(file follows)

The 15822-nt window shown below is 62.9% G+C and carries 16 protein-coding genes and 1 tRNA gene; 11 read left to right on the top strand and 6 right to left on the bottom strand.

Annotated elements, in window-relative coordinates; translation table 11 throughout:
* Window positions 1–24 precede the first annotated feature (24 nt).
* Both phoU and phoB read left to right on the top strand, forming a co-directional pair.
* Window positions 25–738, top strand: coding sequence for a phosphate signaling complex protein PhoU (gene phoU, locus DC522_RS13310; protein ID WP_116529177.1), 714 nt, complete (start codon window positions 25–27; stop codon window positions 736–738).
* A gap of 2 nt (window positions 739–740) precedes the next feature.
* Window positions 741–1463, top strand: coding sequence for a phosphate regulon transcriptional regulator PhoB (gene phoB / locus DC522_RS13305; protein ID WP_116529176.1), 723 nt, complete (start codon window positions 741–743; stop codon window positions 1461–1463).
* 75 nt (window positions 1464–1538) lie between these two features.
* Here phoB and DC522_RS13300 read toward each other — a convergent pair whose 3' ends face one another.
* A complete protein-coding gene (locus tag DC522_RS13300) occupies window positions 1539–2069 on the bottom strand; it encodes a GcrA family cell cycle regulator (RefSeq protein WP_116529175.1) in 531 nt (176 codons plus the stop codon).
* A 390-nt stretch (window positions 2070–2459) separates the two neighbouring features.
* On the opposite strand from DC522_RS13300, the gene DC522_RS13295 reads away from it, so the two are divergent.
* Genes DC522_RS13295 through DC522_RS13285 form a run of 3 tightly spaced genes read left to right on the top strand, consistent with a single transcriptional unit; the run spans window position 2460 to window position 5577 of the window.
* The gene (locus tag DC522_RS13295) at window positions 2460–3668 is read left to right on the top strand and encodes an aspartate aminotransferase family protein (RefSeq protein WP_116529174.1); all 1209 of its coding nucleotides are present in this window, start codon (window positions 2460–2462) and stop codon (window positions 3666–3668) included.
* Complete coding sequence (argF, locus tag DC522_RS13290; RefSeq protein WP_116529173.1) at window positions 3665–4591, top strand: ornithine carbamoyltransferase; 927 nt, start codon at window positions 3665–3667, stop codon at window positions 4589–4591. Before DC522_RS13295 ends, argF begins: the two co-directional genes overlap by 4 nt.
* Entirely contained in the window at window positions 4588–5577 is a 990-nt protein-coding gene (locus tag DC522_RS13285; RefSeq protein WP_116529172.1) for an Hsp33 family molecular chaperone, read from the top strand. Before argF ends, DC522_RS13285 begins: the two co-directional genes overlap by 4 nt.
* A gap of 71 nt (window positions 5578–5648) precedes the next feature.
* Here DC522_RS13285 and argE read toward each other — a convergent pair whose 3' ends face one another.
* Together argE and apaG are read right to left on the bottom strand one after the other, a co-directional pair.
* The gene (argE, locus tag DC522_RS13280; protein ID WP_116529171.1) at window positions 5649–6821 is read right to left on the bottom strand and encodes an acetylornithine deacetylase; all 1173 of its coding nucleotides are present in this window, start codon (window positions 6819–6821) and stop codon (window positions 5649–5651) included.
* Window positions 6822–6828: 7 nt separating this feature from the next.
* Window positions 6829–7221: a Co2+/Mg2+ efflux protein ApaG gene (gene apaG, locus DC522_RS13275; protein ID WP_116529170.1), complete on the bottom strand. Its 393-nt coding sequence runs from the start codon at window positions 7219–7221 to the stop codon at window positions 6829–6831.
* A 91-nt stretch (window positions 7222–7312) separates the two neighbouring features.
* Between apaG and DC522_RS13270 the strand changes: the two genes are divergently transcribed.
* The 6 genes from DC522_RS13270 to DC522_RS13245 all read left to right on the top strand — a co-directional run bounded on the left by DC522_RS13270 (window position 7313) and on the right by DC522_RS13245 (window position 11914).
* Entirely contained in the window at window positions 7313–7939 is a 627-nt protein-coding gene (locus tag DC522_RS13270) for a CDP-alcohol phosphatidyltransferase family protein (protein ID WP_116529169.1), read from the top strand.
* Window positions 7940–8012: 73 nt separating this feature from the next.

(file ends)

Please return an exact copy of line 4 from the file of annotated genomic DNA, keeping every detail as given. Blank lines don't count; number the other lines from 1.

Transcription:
* Both phoU and phoB read left to right on the top strand, forming a co-directional pair.